|Publication number||US3734280 A|
|Publication date||May 22, 1973|
|Filing date||Dec 20, 1971|
|Priority date||Dec 20, 1971|
|Also published as||DE2261769A1|
|Publication number||US 3734280 A, US 3734280A, US-A-3734280, US3734280 A, US3734280A|
|Inventors||Amneus J, Thomas M|
|Original Assignee||Procter & Gamble|
|Export Citation||BiBTeX, EndNote, RefMan|
|Patent Citations (11), Referenced by (69), Classifications (17)|
|External Links: USPTO, USPTO Assignment, Espacenet|
United States Patent [191 Amneus et al.
 SHIPPING CONTAINER FOR SUPPORTING AND PROTECTING A PLURALITY OF ARTICLES  Inventors: John S. Amneus, Woodlawn; Malcolm H. Thomas, Cincinnati, both of Ohio  Assignee: The Procter & Gamble Company,
Cincinnati, Ohio  Filed: Dec. 20, 1971  Appl. No.: 209,717
 US. Cl ..206/65 R, 206/DIG. 18, 206/65 E, 206/65 S, 229/14 C  Int. Cl ..B65d 81/00, B65d 85/62  Field of Search ..206/65 R, 65 C, 65 E, 206/65 S, 65 Y, 80 R, DIG. 18; 229/28 R, 14 C  References Cited UNITED STATES PATENTS 1,917,886 7/1933 Hogan ..206/65 E 2,018,005 10/1935 Barnby ..206/65 E 2,165,539 7/1939 Dahlgren ..206/80 R 2,489,054 11/1949 Sprolle ..206/65 R 2,694,488 l1/1954 Crane, Jr ..206/65 C 2,578,583 12/1951 OBrien 206/D1G 18 2,739,705 3/1956 Pritchett et al. ..206/65 Y 2,744,624 5/1956 l-loogstoel et al. ..206/65 R 2,913,105 11/1959 Brunsing ..206/65 C 1 3,734,280 51 May 22, 1973 2,974,788 3/1961 Robbins ..206/65 E 3,425,544 2/1969 Ayers ..206/65 S Primary Examiner-William T. Dixson, Jr. Attorney-Richard C. Witte et al.
 ABSTRACT The disclosure is directed to a shipping container or package that is particularly adapted for enclosing and protecting a plurality of individual articles, preferably plastic bottles or the like. The generic concept contemplates providing a base or tray member having its support surface coated with a pressure sensitive adhesive. An array of bottles is placed on the tray so that their bodies are in contacting relationship in the area of their greatest cross-sectional dimension. The bottles are immobilized at their bases by adherence to the adhesive coating on the tray support surface. The upper ends of the bottles are immobilized for lateral movement by the provision of suitable means, such as an immobilizing spacer, sheet member or the like, which retains the upper portion of the bottles in their proper relative relationship with respect to the tray member. An essentially U-shaped cover member is placed over the tray member and bottles such that its ends are supported by the tray member whereupon a shrinkable plastic film is fitted over the entire assemblage and thereafter shrunk to hold the several elements of the combination in rigid assembled relationship.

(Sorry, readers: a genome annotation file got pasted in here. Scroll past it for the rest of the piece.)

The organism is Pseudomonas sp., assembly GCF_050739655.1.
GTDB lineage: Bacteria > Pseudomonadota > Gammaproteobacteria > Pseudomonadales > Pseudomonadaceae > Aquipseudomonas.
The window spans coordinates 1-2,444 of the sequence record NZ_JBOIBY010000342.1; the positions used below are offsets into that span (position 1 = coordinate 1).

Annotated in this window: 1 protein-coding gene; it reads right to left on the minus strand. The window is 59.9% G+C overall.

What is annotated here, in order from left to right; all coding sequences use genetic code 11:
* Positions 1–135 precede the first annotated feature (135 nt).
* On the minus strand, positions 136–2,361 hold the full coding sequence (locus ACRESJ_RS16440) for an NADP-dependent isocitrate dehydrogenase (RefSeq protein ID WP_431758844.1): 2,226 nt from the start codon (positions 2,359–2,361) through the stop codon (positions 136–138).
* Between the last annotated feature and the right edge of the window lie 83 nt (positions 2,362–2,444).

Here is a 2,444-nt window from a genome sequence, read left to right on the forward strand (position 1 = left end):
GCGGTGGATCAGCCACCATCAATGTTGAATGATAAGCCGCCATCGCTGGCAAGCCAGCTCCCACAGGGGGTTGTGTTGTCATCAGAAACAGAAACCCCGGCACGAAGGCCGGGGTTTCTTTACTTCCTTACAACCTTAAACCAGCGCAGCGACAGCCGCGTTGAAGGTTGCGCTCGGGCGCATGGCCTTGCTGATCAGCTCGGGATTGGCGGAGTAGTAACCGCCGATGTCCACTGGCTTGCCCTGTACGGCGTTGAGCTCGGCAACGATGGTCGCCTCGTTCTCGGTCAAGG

8 Claims, 5 Drawing Figures Patented May 22, 1973 2| 26 20 250 2e y 25 W 2? Fig. 3
INVENTORS John S. Amneus Malcolm H. Thomas A T TOR/VF Y SHIPPING CONTAINER FOR SUPPORTING AND PROTECTING A PLURALITY OF ARTICLES BACKGROUND OF THE INVENTION The invention relates broadly to the field of shrinkwrapped packages or containers for individual articles such as plastic bottles or the like. More particularly, it is directed to an improved shipping container, case or package which includes means for immobilizing a group of bottles or like articles thereby attaining numerous advantages over commonly employed shipping cases presently in commercial use.
It is presently a common practice to provide shipping containers, or cases, for individual retail size bottles which consist of large corrugated paperboard boxes having adhered overlapping end flaps on their top and bottom walls. Individual bottles are spaced and separated within the container, or package, by the use of a series of interlocking divider or partition walls which adds strength to the package and also prevents the individual bottles from moving laterally within the container.
As presently known, packages of the above character are relatively expensive in relation to the number of individual bottles that are shipped therein. That is, the amount and weight of the materials such as corrugated paperboard or the like, used to encase and protect a given number of bottles is relatively great in relation to the number of bottles. Such containers also suffer from an inherent disadvantage in that they enclose the product in such a manner that the container can not be subsequently used as a display device. They are also bulky, difficult to handle, and this leads to relatively high unit labor costs when the package is received and opened in a typical retail outlet.
Those skilled in the art will be familiar with many other types of packages of this general character that have been developed to overcome some of these problems such as illustrated in US. Pat. Nos. 3,365,110 Salomone et al. issued on Jan. 23, 1968; 3,425,544 Ayer et al. issued on Feb. 4, 1969; 3,347,365 Funkhouser, issued on Oct. 17, 1967; and 2,744,624 Hoogstoel et al., issued on May 8, 1956. None of these, however, has solved all of the problems associated with such containers in the manner of the present invention.